The Medical Diagnostic Index of the Rochester Epidemiology Project was searched for all codes related to seizure and convulsion in children living in Olmsted County, Minnesota and of ages birth through 17 years from 1980 through 2009. The medical records of these children were reviewed to identify all those with new-onset epilepsy, and to abstract other baseline and follow-up information. Potential risk factors including seizure type, epilepsy syndrome, history of status epilepticus, the presence and severity of neurologic impairment, and epilepsy outcome was reviewed. Epilepsy outcome was characterized by seizure frequency, number of anti-seizure medications (AEDs) used, and number of AEDs failed due to lack of efficacy, and epilepsy intractability at 1, 2, 3, 5, 10, 15, and 20 years after epilepsy onset. We followed all children through their most recent visit to determine vital status, cause of death, and whether autopsy was performed.
From 1980 to 2009, there were 467 children age birth through 17 years diagnosed with epilepsy while residents of Olmsted County, MN and had follow-up beyond the time of epilepsy diagnosis. Children were followed for a median of 7.87 years after the time of diagnosis (range 0.04–29.49 years) for a total of 4558.5 person-years. Sixteen (3.4%) of the children died, or 3.51 deaths per 1000 person-years. Two deaths were epilepsy-related (12.5%) for a rate of 0.44 per 1000 person years. One of these children died of probable SUDEP and one died of aspiration during a seizure. The remaining 14 deaths (87.5%) were due to other complications of underlying disease. Several risk factors for mortality were found, including abnormal cognition, abnormal neurologic exam, structural/metabolic etiology for epilepsy, and poorly controlled epilepsy.
Epilepsy is a disease of complex etiology and multiple molecular mechanisms contribute to its development. Temporal lobe epilepsy (TLE) may result from an initial precipitating event such as hypoxia, head injury, or prolonged seizure (i.e., status epilepticus (SE)), that is followed by a latent period of months to years before spontaneous seizures occur. GABAA receptor (GABAAR) subunits changes occur during this latent period and may persist following the onset of spontaneous seizures. Research into the molecular mechanisms regulating these changes and potential targets for intervention to reverse GABAAR subunit alterations have uncovered seizure-induced pathways that contribute to epileptogenesis. Several growth or transcription factors are known to be activated by SE, including (but not limited to): Brain Derived Neurotrophic Factor (BDNF), cAMP response element binding protein (CREB), Inducible cAMP Early Repressor (ICER), and Early Growth Response factors (Egrs). Results of multiple studies suggest that these factors transcriptionally regulate GABAAR subunit gene expression in a way that is pertinent to the development of epilepsy. This article will focus on these signaling elements and describe their possible roles in gene regulatory pathways that may be critical in the development of chronic epilepsy.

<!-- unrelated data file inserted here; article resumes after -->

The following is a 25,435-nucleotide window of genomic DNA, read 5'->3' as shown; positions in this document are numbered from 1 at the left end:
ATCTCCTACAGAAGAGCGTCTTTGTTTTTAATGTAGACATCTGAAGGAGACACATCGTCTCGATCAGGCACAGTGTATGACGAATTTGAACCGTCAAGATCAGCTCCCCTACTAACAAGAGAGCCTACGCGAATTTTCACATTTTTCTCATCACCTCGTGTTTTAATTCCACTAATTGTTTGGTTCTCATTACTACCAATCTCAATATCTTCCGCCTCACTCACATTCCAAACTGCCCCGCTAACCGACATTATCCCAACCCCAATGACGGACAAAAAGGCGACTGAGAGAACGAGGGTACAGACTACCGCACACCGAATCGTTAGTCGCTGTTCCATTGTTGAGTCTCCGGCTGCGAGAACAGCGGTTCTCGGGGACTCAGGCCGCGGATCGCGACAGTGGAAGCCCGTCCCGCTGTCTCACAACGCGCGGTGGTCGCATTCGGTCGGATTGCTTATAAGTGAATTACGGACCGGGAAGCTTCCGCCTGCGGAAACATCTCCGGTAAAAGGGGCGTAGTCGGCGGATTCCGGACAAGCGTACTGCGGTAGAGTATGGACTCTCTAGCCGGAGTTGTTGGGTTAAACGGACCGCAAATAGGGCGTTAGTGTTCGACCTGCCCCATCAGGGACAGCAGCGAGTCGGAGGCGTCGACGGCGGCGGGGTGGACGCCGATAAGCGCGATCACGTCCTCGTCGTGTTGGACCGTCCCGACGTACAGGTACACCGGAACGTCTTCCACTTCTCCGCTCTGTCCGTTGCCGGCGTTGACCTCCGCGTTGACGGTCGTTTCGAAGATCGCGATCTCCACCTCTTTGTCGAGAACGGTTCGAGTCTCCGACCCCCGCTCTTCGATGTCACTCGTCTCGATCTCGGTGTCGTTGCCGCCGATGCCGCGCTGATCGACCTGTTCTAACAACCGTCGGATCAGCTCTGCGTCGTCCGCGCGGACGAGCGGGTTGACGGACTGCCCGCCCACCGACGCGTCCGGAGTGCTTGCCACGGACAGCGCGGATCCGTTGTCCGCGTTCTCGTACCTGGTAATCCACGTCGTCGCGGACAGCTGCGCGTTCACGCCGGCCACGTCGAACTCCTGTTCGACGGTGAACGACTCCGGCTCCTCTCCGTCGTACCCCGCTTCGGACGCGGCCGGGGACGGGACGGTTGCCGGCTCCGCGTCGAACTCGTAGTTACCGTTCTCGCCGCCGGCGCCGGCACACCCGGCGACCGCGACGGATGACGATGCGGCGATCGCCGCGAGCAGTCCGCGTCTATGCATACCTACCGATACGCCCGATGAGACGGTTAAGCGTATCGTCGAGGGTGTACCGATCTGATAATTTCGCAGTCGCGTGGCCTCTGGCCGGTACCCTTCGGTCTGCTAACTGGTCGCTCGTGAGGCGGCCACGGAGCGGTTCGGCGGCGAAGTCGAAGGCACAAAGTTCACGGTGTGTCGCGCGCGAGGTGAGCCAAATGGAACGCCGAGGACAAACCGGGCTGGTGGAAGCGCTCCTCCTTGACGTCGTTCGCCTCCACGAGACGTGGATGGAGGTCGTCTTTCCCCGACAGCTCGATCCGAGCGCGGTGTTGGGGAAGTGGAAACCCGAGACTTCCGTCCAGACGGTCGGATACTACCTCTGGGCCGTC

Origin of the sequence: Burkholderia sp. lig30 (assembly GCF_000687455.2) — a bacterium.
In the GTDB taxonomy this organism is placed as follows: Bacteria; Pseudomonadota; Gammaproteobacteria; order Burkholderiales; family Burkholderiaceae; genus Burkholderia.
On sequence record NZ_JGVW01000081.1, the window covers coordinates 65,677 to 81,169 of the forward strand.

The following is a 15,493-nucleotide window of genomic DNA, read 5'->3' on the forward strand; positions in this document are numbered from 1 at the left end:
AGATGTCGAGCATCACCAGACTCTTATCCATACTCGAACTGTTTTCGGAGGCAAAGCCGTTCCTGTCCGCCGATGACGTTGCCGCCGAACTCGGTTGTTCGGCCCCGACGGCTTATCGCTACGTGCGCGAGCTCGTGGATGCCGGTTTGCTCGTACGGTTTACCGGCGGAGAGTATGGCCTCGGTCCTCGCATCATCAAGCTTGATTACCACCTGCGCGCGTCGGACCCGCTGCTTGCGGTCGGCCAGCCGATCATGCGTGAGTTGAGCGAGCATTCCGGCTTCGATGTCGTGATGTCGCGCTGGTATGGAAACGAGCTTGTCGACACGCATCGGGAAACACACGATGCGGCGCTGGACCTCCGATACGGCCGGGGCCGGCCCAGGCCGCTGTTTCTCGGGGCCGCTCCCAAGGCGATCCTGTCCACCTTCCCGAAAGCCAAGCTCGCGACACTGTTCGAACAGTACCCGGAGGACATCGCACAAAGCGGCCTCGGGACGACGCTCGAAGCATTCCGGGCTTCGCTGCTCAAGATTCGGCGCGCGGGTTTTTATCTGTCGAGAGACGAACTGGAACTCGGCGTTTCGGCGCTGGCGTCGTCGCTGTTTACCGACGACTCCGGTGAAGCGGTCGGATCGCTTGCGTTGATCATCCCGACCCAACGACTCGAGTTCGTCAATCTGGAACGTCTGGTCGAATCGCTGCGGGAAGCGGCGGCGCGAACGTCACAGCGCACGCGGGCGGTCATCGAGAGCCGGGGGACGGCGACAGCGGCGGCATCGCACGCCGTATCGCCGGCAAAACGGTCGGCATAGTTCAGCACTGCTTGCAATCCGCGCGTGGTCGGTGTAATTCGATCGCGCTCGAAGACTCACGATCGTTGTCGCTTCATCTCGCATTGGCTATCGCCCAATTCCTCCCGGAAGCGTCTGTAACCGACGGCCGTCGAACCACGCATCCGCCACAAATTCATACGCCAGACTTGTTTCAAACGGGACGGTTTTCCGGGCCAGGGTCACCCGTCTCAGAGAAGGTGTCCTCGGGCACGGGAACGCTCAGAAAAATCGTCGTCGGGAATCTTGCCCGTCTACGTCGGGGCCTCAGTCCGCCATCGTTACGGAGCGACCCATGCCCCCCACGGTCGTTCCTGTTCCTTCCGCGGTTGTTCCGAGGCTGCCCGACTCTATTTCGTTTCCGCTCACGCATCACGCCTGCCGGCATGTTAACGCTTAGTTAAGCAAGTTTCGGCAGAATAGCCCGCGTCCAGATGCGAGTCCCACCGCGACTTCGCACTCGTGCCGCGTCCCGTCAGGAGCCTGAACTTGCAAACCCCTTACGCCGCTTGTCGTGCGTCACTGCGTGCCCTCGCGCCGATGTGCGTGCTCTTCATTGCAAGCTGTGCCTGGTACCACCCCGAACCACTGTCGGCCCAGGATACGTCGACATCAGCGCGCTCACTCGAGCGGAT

Brain Derived Neurotrophic Factor (BDNF); cAMP response element binding protein (CREB); dentate gyrus (DG); Early Growth Response factors (EGRs); GABAAv receptor α1 subunit; GABAA receptor α4 subunit; hippocampus; Inducible cAMP Early Repressor (ICER); Status Epilepticus (SE)
Epilepsy is one of the most common serious neurological disorders worldwide. Our objective was to determine which economic, healthcare, neurology and epilepsy specific resources were associated with untreated epilepsy in resource-constrained settings.
A systematic review of the literature identified community-based studies in resource-constrained settings that calculated the epilepsy treatment gap, the proportion with untreated epilepsy, from prevalent active epilepsy cases. Economic, healthcare, neurology and epilepsy specific resources were taken from existing datasets. Poisson regression models with jackknifed standard errors were used to create bivariate and multivariate models comparing the association between treatment status and economic and health resource indicators. Relative risks were reported.
Forty-seven studies of 8285 individuals from 24 countries met inclusion criteria. Bivariate analysis demonstrated that individuals residing in rural locations had significantly higher risks of untreated epilepsy [Relative Risk(RR)=1.63; 95% confidence interval(CI):1.26,2.11]. Significantly lower risks of untreated epilepsy were observed for higher physician density [RR=0.65, 95% CI:0.55,0.78], presence of a lay [RR=0.74, 95%CI:0.60,0.91] or professional association for epilepsy [RR=0.73, 95%CI:0.59,0.91], or post-graduate neurology training program [RR=0.67, 95%CI:0.55, 0.82]. In multivariate models, higher physician density maintained significant effects [RR=0.67; 95%CI:0.52,0.88].
Even among resource-limited regions, people with epilepsy in countries with fewer economic, healthcare, neurology and epilepsy specific resources are more likely to have untreated epilepsy. Community-based epilepsy care programs have improved access to treatment but in order to decrease the epilepsy treatment gap, poverty and inequalities of healthcare, neurological and epilepsy resources must be dealt with at the local, national, and global levels.